Jazz’s Sisterhood: Regina Carter, Renee Rosnes, and More Women Transforming the Genre
July 9, 2019
For a century, jazz was a men’s club. Now a vanguard of women virtuosi—including these 16 standouts—are reshaping this most American of art forms.
IN THE KEY OF W Artemis, the all-woman supergroup, features a septet of jazz giants: Allison Miller, Noriko Ueda (with bass), Melissa Aldana, Anat Cohen, Ingrid Jensen, music director Renee Rosnes, and Cécile McLorin Salvant.
Half a century ago, the acclaimed music critic George T. Simon said everything you need to know about sexism in jazz: “Only God can make a tree, and only men can play good jazz.” This gender bias has deep roots. Jazz has always been a boys’ club, a macho art form reserved for brash, fast-fingered men living on the road, in cramped quarters, hustling from gig to gig. And despite playing a pioneering role in integration and the civil rights movement, jazz has had an abysmal record on gender.
The pantheon of jazz giants is overwhelmingly male, comprising musicians who even neophytes know on a first-name basis: Louis and Duke, Dizzy and Miles. Women, meanwhile, have long been celebrated as exceptions. Nothing reinforces this fact better than the Village Vanguard, the legendary club in Manhattan’s West Village, where the photos and posters on the dark-green walls constitute a de facto Jazz Hall of Fame. Amid the dozens of male faces there are exactly seven women: Dorothy Donegan, Dinah Washington, Nina Simone, and Shirley Horn, all pianists and singers; pianist and composer Geri Allen; bebop guitarist Mary Osborne, whose poster hangs in an unenviable spot opposite the ice machine; as well as a poster of experimental guitarist and composer Mary Halvorson, the only woman on this list who is still alive. “I’m so embarrassed to say it, but with female performers at the Vanguard, I barely need two hands to count them,” admits Deborah Gordon, who since 1989 has been comanaging the club (founded by her father, Max, in 1935, and later run by her mother, Lorraine). “It’s so hard being a jazz musician anyway. Why wouldn’t it be harder being a female jazz musician? It’s one more strike.”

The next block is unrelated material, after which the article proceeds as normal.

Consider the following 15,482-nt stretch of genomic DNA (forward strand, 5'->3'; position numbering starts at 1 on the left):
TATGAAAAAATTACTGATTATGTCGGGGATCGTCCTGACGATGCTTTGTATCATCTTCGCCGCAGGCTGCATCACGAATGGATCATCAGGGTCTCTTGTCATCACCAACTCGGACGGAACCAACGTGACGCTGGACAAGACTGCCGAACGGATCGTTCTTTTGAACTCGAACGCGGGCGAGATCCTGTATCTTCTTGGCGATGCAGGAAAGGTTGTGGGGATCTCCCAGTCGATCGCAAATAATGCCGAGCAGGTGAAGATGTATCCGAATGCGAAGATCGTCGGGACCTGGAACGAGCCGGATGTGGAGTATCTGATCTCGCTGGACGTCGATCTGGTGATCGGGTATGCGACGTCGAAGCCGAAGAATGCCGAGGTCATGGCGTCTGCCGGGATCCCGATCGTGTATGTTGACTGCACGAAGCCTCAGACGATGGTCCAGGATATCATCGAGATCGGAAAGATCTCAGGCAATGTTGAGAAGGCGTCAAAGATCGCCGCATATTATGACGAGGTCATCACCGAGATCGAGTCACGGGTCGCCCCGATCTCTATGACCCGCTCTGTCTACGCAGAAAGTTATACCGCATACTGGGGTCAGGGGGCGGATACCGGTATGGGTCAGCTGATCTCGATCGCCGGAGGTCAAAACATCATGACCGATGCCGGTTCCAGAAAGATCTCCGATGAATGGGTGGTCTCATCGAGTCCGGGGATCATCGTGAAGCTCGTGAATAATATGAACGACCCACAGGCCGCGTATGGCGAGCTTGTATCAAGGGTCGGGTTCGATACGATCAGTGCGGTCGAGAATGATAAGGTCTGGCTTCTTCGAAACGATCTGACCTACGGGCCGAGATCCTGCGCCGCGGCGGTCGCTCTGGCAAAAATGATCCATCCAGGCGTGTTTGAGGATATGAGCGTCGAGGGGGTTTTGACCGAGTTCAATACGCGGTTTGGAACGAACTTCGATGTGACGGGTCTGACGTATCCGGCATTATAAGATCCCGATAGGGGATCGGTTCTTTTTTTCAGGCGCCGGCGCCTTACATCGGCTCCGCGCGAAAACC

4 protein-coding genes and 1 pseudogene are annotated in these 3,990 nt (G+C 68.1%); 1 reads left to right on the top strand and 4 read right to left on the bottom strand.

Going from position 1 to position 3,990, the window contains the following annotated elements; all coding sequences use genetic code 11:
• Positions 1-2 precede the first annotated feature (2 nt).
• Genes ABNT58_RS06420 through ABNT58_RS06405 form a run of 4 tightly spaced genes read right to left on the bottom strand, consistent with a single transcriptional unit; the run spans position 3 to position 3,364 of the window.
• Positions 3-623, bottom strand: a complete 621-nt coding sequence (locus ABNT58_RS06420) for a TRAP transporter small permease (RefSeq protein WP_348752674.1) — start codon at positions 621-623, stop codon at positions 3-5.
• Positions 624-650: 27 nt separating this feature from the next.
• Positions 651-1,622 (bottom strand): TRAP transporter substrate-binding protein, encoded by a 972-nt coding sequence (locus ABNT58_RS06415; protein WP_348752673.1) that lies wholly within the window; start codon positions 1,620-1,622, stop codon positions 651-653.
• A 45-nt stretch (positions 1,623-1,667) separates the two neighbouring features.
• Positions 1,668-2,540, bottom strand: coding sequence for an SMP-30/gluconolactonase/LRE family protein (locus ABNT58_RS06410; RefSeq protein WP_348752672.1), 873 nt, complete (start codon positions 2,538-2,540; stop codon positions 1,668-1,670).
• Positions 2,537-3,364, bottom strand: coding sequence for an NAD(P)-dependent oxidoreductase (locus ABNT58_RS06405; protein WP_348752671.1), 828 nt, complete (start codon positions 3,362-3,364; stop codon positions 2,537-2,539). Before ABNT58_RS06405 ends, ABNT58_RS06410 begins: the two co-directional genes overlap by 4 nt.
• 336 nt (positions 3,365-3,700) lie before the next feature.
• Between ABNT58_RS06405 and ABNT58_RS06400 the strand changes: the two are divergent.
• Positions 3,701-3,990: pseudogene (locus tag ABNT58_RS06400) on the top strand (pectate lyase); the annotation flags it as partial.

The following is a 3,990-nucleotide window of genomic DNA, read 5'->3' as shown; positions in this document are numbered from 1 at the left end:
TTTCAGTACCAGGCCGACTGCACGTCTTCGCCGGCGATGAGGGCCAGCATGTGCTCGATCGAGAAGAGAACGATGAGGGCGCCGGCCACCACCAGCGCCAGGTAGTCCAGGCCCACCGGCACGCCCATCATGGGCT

IN THE GROOVE
Bassist-composer Linda May Han Oh, photographed at the Manderley Bar at New York City’s McKittrick Hotel, Home of Sleep No More.
THE FAIRER SAX
Roxy Coss, foreground, founded the Women in Jazz Organization to promote professional female and gender nonbinary jazz musicians. Tia Fuller is the second female solo artist with a Grammy nomination for best jazz instrumental album.
But hold off, just yet, with that sobbing trombone. Every decade or so, a new crop of artists emerge, seemingly on cue, to make their mark on jazz. And today, it is women at the vanguard, shattering what’s left of jazz’s so-called brass ceiling.
The musicians pictured here offer proof of the innovation and leadership coming from an unprecedented number of women in the field, a snapshot of the freshest faces of 21st-century jazz: women instrumentalists who have sizzle right now.
Jane Ira Bloom.